Two types of work decomposition in IT projects

Any business stands on two legs — you need to be able to do the job, sell the outcome, and get the money. That means you always have two cycles — the first is the contracting and payments cycle, and the second is the delivery cycle.

And here comes the trick all project managers know of. The final result is clear and explicitly shown in the contract. But how do you break it down? As you have two cycles, you can decompose to offer the customer value you deliver so the user clears the payment to you before the customer, and that’s the features/sprints/increments approach. This approach is clear to the user and customer. Still, it requires your team to think within their discipline (coding hi-load backend in Java) and user domain (processing payments analytics). If both fields are complicated, it’s an almost impossible job to do. Or you can decompose it within disciplines of the method, and you go for a phasing/stages approach. And that puts your customer in a position where she needs to know and understand your method and domain enough to understand what you have promised for the current phase. It is very similar when you buy medicine — you must understand all the medical terms to check the prescription. If you don’t, you have only one option, and that is to trust the doctor. So, you can choose any work breakdown, anyway one side will be unhappy and need to learn more things than it is necessary to fulfill the job.

And that’s why Agile v. Waterfall is an utterly wrong opposition. Project phasing explains how the job looks like from the inside of the project. Increments explain how the job appears to the user and the customer. The first one is how the job is done. The second is how the job is paid. You can negotiate it either way, but you need to understand what the trade-off is. Phasing and discipline-based planning, aka Waterfall, does not exclude Iterative development, testing, and delivery, aka Agile. It is just two ways of job decomposition and representation, one is for the team, and the other is for the user and the customer.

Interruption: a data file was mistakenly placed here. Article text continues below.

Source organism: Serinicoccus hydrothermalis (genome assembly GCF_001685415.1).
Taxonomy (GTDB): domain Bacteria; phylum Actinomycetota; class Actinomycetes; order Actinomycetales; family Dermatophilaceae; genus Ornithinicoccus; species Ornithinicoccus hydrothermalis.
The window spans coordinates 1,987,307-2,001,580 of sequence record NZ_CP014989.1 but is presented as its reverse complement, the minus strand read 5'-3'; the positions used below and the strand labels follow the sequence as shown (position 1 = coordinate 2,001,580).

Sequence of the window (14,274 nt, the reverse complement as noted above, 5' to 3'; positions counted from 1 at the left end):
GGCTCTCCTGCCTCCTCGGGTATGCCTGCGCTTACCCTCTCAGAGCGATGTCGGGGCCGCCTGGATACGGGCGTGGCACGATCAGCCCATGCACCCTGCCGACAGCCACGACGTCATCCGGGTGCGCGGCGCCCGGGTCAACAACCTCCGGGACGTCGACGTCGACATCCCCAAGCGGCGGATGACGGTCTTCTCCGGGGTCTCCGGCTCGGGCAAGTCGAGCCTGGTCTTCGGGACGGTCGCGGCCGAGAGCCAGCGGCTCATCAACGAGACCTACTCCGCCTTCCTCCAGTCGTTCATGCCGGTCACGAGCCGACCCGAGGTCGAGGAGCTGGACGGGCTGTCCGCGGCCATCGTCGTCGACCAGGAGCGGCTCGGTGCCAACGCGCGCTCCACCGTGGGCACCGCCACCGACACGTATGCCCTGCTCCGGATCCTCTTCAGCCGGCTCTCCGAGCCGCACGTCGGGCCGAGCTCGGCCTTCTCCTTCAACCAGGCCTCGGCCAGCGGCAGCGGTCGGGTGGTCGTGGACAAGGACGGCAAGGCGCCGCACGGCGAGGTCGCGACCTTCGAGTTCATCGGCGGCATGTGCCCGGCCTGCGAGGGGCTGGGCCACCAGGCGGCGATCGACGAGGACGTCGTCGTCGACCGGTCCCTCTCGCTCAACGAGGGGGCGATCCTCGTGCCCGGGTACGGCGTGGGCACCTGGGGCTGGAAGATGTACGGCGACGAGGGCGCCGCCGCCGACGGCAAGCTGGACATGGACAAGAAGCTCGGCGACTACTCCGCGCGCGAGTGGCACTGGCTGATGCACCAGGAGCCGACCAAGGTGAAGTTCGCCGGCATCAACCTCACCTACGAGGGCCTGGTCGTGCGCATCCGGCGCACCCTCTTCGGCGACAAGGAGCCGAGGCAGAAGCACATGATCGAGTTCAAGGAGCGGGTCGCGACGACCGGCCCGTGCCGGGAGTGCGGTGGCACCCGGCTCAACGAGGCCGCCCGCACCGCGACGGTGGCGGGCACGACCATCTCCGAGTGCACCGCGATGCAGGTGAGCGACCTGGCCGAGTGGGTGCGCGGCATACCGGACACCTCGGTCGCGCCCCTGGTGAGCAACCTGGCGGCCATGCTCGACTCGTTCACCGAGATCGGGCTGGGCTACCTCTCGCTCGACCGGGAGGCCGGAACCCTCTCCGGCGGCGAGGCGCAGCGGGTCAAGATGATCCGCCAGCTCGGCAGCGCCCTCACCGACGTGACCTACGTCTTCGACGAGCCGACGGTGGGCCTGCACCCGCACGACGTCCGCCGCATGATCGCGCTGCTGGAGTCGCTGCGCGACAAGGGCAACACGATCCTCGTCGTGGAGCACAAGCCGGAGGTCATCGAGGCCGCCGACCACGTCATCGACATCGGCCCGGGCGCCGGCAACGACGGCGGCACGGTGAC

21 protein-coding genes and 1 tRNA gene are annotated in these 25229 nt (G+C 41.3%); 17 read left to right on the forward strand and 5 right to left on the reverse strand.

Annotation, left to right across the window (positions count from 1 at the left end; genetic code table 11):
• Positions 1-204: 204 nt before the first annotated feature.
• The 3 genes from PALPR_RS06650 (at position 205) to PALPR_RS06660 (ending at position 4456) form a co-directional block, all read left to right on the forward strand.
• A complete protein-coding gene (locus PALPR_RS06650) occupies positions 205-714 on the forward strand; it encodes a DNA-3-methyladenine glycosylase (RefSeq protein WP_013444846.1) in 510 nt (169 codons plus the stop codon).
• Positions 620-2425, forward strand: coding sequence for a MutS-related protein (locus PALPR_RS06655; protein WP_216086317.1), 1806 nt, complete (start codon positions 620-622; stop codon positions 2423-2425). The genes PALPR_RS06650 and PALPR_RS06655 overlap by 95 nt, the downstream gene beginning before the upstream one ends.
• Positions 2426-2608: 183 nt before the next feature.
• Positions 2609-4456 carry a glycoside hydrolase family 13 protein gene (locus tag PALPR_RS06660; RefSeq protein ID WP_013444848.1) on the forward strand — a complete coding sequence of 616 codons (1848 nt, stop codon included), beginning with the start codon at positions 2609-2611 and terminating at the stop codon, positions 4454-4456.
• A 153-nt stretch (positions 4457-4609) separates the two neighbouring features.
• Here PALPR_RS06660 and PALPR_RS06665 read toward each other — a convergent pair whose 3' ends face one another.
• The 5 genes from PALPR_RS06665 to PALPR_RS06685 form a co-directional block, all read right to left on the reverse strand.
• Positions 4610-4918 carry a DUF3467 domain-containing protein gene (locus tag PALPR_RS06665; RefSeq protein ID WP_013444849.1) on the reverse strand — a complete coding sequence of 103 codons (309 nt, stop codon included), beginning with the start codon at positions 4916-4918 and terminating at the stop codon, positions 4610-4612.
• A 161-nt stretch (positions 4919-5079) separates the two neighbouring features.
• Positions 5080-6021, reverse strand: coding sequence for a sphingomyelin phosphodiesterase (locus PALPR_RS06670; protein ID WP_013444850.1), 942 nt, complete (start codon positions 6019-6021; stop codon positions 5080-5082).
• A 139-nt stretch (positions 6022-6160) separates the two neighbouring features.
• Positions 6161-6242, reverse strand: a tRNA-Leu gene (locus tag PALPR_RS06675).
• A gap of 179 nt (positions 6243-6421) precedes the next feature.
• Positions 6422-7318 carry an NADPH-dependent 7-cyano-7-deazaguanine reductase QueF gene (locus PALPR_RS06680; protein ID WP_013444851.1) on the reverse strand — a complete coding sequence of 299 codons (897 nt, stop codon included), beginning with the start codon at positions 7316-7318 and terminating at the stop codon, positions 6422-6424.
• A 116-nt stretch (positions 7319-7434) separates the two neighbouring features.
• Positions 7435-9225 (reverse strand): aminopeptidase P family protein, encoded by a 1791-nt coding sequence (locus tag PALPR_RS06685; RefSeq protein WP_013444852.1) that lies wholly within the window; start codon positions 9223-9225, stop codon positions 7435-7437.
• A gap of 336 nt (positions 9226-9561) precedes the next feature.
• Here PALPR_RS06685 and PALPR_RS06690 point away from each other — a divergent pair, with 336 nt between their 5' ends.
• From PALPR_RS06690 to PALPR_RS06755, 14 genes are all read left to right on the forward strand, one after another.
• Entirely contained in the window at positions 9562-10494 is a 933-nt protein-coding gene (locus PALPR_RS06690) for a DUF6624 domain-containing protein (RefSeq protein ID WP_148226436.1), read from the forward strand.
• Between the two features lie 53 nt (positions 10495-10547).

Also, there is an economical way to think about Agile v. Waterfall. Agile admirers are like abstract logistic specialists who are trying to use courier delivery at any occurrence. They argue it is flexible, and you can fire and hire at your demand. But you cannot deliver 1.5 mln. tons of goods with Yandex Delivery. Waterfall lovers say those container shipments are the best (if you consider USD per ton per mile). But you cannot deliver a small package with that. Real specialists in the logistics business use multimodal shipments. And it goes the same for IT project management in the wild. You will get Waterfall and Agile where it is proper, case management, and process management. It all will be adapted to the situation at hand.

And here comes an important question — what type of contract should it be, cover all required practices and disciplines? How do we manage the full scope of work in IT projects (not only SW but HW, training, support, in the brownfield environment)? What questions do we need to ask ourselves?

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I’m systems engineer and project manager for technology and software projects.

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Alexander Turkhanov

Alexander Turkhanov

I’m systems engineer and project manager for technology and software projects.

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